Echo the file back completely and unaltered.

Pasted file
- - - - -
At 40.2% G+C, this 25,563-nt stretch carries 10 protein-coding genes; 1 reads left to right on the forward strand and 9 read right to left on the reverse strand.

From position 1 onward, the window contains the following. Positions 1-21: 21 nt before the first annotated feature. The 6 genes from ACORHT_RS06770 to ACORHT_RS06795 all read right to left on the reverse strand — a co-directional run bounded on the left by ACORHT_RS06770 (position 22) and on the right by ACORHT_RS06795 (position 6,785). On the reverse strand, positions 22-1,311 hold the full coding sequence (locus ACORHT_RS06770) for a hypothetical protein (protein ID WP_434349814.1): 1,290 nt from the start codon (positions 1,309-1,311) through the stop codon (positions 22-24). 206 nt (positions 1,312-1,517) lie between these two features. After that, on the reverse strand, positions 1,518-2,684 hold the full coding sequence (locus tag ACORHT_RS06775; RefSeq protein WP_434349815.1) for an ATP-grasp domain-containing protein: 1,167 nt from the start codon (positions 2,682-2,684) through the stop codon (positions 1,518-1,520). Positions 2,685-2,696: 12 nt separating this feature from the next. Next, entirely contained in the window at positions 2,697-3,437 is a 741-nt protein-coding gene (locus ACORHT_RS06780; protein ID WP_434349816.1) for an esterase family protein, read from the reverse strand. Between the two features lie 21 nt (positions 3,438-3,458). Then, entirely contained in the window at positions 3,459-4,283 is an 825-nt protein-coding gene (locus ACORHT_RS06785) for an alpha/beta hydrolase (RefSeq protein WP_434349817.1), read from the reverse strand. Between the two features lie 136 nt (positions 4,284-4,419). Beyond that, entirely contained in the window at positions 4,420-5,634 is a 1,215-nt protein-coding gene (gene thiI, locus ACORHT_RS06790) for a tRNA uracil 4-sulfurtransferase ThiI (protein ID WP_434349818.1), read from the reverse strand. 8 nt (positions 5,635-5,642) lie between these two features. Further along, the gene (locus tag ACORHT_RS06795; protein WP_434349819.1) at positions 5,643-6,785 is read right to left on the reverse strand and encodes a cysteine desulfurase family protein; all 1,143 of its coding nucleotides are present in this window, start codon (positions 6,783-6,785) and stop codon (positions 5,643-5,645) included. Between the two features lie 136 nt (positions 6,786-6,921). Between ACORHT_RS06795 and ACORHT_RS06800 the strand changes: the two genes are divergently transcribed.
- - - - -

At 40.2% G+C, this 25,563-nt stretch carries 10 protein-coding genes; 1 reads left to right on the forward strand and 9 read right to left on the reverse strand.

From position 1 onward, the window contains the following. Positions 1-21: 21 nt before the first annotated feature. The 6 genes from ACORHT_RS06770 to ACORHT_RS06795 all read right to left on the reverse strand — a co-directional run bounded on the left by ACORHT_RS06770 (position 22) and on the right by ACORHT_RS06795 (position 6,785). On the reverse strand, positions 22-1,311 hold the full coding sequence (locus ACORHT_RS06770) for a hypothetical protein (protein ID WP_434349814.1): 1,290 nt from the start codon (positions 1,309-1,311) through the stop codon (positions 22-24). 206 nt (positions 1,312-1,517) lie between these two features. After that, on the reverse strand, positions 1,518-2,684 hold the full coding sequence (locus tag ACORHT_RS06775; RefSeq protein WP_434349815.1) for an ATP-grasp domain-containing protein: 1,167 nt from the start codon (positions 2,682-2,684) through the stop codon (positions 1,518-1,520). Positions 2,685-2,696: 12 nt separating this feature from the next. Next, entirely contained in the window at positions 2,697-3,437 is a 741-nt protein-coding gene (locus ACORHT_RS06780; protein ID WP_434349816.1) for an esterase family protein, read from the reverse strand. Between the two features lie 21 nt (positions 3,438-3,458). Then, entirely contained in the window at positions 3,459-4,283 is an 825-nt protein-coding gene (locus ACORHT_RS06785) for an alpha/beta hydrolase (RefSeq protein WP_434349817.1), read from the reverse strand. Between the two features lie 136 nt (positions 4,284-4,419). Beyond that, entirely contained in the window at positions 4,420-5,634 is a 1,215-nt protein-coding gene (gene thiI, locus ACORHT_RS06790) for a tRNA uracil 4-sulfurtransferase ThiI (protein ID WP_434349818.1), read from the reverse strand. 8 nt (positions 5,635-5,642) lie between these two features. Further along, the gene (locus tag ACORHT_RS06795; protein WP_434349819.1) at positions 5,643-6,785 is read right to left on the reverse strand and encodes a cysteine desulfurase family protein; all 1,143 of its coding nucleotides are present in this window, start codon (positions 6,783-6,785) and stop codon (positions 5,643-5,645) included. Between the two features lie 136 nt (positions 6,786-6,921). Between ACORHT_RS06795 and ACORHT_RS06800 the strand changes: the two genes are divergently transcribed.